Milkweed (Asclepias) seeds germinate best under warm soil conditions. The seeds need a cold, dormant period, known as stratification, to germinate.
- Need sandy or gravelly soils (except the Clay form which does well in heavier soils including dry clay.)
- Does best with gravel mulches.
- After their second growing season, only requires deep but infrequent watering. Plant in full hot sun.
- Just a few handfuls of compost and Yum Yum Mix added to the planting hole is enough. Don’t plant into a rich, highly-amended soil.
- When planting dormant plants, water thoroughly after planting and wait to water again until the plant comes into active growth, at which time a deep watering every week or so is adequate. Take care not to overwater young transplants.
- Asclepias has a long, carrot-like tap root that should remain undisturbed after planting and should NOT ever be divided.
Asclepias can be divided into two groups for plant care; Asclepias tuberosa with orange (sometimes yellow) flowers and all the other species with pink (sometimes white) flowers.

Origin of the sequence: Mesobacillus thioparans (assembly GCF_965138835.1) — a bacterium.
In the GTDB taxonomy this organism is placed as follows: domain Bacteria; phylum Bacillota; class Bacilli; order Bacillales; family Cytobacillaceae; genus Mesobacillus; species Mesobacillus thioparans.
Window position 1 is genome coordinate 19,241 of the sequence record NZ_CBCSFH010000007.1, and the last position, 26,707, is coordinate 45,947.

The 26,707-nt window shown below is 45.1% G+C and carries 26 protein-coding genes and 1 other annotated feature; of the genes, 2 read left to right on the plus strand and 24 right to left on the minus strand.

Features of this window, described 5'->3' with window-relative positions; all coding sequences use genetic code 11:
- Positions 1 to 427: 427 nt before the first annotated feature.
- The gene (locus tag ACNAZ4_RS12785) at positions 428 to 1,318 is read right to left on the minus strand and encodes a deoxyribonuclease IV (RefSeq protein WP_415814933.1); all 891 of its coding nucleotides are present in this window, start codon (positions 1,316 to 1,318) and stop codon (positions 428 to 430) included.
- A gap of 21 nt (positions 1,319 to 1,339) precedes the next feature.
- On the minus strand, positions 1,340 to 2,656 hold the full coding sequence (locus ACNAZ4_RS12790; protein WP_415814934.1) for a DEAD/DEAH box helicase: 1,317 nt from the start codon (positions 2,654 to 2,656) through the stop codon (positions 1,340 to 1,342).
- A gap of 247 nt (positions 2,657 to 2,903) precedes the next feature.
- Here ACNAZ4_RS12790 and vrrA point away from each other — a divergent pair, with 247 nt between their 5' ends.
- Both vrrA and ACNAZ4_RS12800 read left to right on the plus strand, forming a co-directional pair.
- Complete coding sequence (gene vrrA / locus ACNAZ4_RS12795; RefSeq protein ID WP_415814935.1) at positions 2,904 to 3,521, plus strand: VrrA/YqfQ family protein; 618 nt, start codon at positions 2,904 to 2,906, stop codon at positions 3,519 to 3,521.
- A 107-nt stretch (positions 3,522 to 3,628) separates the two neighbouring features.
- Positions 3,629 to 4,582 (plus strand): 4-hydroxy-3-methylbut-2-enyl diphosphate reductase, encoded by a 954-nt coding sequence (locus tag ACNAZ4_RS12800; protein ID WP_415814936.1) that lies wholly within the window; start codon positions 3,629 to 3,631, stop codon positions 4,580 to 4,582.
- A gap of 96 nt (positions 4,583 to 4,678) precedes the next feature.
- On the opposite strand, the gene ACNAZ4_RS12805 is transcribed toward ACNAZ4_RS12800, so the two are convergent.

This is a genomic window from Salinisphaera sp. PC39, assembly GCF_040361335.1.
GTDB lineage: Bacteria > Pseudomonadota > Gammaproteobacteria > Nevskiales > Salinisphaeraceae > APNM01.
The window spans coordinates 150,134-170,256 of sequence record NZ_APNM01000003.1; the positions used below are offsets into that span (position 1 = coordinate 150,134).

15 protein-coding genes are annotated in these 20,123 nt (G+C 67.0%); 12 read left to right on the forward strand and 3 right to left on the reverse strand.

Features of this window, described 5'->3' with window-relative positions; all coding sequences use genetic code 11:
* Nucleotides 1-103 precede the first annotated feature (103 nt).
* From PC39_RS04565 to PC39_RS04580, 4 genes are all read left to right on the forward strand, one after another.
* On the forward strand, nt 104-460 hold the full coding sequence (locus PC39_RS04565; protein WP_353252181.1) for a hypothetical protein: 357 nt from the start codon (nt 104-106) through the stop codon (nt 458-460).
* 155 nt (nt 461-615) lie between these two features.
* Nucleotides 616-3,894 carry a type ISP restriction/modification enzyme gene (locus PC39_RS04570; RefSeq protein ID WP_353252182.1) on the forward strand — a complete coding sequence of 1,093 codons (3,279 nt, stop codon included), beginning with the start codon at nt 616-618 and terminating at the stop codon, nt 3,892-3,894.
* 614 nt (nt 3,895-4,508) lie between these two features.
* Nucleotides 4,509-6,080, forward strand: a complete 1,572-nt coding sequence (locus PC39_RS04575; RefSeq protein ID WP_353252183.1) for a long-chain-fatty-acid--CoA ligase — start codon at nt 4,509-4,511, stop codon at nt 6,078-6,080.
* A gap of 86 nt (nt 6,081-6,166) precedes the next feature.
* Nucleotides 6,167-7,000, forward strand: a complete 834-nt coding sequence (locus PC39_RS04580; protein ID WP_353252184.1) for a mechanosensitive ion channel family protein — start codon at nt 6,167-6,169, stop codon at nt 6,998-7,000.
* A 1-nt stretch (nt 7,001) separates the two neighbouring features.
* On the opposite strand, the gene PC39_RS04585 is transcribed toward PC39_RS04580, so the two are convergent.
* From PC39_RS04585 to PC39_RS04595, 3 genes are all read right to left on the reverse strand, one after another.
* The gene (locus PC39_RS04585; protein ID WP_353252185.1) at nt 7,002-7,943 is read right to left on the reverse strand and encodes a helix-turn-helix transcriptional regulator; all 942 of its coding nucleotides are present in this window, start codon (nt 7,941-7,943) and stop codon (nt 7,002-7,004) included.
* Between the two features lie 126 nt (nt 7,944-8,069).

Oftentimes, Milkweeds won’t grow much their first season in the ground, so be patient. They are establishing their root system and crown. By the second growing season, the plants will begin to get bigger and look more robust. Asclepias species are an odd bunch and don’t behave like many other more familiar perennials. So be patient and accept their quirky nature.
Preferred growing conditions:
- Asclepias syriaca and A. speciosa will spread to make big patches of plants and are best planted in parts of the landscape where they won’t crowd out less vigorous plants. Not recommended for the prime spots in your perennial beds.
- Asclepias incarnata (Swamp Milkweed) is a more refined grower and is fine to include in perennial beds.
Asclepias (Milkweed) are sun loving plants that are essential perennials for monarch butterflies providing food for caterpillars and nectar for adult butterflies. They bloom from mid-summer into early fall and, with their milky sap, are resistant to rabbits and deer.
Asclepias tuberosa (Butterfly Weed) milkweed has attractive, bright orange flowers in late spring and is a nectar source for bees and butterflies.